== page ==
All Nonfiction Bullying Books Academic Author Interviews Celebrity interviews College Articles College Essays Educator of the Year Heroes Interviews Memoir Personal Experience Sports Travel & CultureAll Opinions Bullying Current Events / Politics Discrimination Drugs / Alcohol / Smoking Entertainment / Celebrities Environment Love / Relationships Movies / Music / TV Pop Culture / Trends School / College Social Issues / Civics Spirituality / Religion Sports / Hobbies
- Summer Guide
- College Guide
- Author Interviews
- Celebrity interviews
- College Articles
- College Essays
- Educator of the Year
- Personal Experience
- Travel & Culture
- Current Events / Politics
- Drugs / Alcohol / Smoking
- Entertainment / Celebrities
- Love / Relationships
- Movies / Music / TV
- Pop Culture / Trends
- School / College
- Social Issues / Civics
- Spirituality / Religion
- Sports / Hobbies
- Community Service
- Letters to the Editor
- Pride & Prejudice
- What Matters
The cup of Mountain Dew was cold against her hand and the box of food from Taco Bell was warming her thigh. I think they put extra ice in this, she thought, of course, save money, duh. Her family was heading home for the evening and just about to hit the highway, but, there had to be that one traffic light that never fails to stop them. Maybe we’ll get lucky this…..wonderful, she thought as the car came to a close to immediate halt right behind a mini van. At this rate my homework is never going to get done. Well, at least I’ve got some entertainment while my brother and dad are still going at each other. Oh wow, that was a little harsh daddy, dontcha think?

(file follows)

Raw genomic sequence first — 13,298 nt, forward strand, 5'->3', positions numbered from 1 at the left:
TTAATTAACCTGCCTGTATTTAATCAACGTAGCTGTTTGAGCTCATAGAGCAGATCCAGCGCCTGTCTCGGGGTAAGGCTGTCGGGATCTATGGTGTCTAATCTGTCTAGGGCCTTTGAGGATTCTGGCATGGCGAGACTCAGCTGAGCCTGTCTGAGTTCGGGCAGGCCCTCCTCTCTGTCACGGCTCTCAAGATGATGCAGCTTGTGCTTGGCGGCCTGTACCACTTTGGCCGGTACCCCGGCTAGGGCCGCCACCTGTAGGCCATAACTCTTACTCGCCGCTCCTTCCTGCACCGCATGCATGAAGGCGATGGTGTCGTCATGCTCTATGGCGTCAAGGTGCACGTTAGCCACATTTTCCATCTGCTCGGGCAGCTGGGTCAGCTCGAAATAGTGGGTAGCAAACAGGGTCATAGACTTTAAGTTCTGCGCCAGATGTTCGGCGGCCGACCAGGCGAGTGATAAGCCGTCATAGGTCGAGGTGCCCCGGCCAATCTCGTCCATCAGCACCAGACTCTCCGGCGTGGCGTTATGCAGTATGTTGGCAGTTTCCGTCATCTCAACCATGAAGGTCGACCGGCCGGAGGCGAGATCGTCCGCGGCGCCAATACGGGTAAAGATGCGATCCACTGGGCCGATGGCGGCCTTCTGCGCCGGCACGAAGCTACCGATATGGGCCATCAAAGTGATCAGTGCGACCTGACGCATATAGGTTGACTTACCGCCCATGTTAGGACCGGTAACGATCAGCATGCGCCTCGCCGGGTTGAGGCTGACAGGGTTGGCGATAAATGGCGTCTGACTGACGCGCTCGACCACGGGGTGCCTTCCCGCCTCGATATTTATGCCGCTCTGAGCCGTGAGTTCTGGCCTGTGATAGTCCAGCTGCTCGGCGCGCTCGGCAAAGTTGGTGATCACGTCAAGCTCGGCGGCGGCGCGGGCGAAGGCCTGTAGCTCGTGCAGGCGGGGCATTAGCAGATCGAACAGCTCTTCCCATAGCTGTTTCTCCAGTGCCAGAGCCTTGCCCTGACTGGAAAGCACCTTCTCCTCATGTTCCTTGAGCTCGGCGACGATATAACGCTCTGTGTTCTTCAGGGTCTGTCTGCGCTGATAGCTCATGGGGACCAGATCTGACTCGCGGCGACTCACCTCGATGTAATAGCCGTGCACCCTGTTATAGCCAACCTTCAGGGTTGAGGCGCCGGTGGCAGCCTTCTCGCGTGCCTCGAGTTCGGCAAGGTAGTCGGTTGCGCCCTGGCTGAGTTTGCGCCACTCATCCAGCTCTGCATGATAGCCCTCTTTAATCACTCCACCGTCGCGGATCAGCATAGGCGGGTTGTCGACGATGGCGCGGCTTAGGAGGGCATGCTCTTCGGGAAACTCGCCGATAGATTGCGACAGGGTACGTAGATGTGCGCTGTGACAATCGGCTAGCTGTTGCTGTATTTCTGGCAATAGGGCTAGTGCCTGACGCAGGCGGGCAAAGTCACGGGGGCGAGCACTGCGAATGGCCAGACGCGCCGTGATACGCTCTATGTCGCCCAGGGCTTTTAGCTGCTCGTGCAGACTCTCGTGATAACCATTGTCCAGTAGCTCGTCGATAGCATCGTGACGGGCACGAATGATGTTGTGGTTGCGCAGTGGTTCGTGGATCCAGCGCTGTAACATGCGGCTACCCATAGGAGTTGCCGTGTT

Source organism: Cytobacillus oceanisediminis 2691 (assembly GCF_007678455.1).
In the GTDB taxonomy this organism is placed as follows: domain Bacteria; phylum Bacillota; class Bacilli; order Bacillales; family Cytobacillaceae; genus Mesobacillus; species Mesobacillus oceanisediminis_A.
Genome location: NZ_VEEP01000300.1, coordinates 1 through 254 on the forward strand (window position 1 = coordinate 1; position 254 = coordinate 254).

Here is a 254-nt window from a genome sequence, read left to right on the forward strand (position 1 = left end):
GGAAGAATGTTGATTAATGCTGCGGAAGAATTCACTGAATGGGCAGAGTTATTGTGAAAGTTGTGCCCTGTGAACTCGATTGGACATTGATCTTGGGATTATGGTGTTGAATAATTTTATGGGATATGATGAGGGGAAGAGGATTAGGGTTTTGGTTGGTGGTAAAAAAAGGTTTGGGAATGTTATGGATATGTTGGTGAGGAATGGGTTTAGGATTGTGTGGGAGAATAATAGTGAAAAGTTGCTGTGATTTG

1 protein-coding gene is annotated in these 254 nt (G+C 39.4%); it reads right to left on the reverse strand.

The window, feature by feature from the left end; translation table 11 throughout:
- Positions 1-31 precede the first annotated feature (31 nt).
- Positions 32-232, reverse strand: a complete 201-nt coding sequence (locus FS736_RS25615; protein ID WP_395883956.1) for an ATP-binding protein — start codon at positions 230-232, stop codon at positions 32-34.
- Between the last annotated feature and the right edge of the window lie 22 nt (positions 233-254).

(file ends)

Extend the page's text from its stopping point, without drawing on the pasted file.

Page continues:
She looked out her window at a small daycare center that was just letting the little children go for the evening, and spotted a young woman attempting to put her kids in the car. Dang lady, you look like you should be studying for a final, not taking your kids to McDonalds! And you really should be paying attention to what your little boy is doing there, and yelling at him isn’t going to help. In case you haven’t noticed, there aren’t any fences keeping him from the highway. She continued to watch the little rascal run laps around his young mother and watched her mouth form words she could only assume were orders, in which case, they meant nothing to the child. Lady, I really think you need to be paying some closer attention to your boy, and is this light EVER going to let us go? Some time this millennium would be nice! She took a quick glance at the stop light dangling from the wire and guessed correctly, it still had not changed, so she went back to observing the little rapscallion dancing around his mother.
You silly little brat, I would’ve put you in the car……umm, lady, Lady! Are you paying attention?! There are no fences! Oh damn! The little boy had managed to completely get away from his mother and got to the edge of the road. No way little bit! she thought as she unbuckled her seatbelt and kept total watch on the boy and passing cars. The child took two steps onto the gum-covered pavement.
Hang on there!
The seatbelt was off her shoulder.
One more playful step.
Dear God No!
The cup of Mountain Dew long forgotten in the floor board.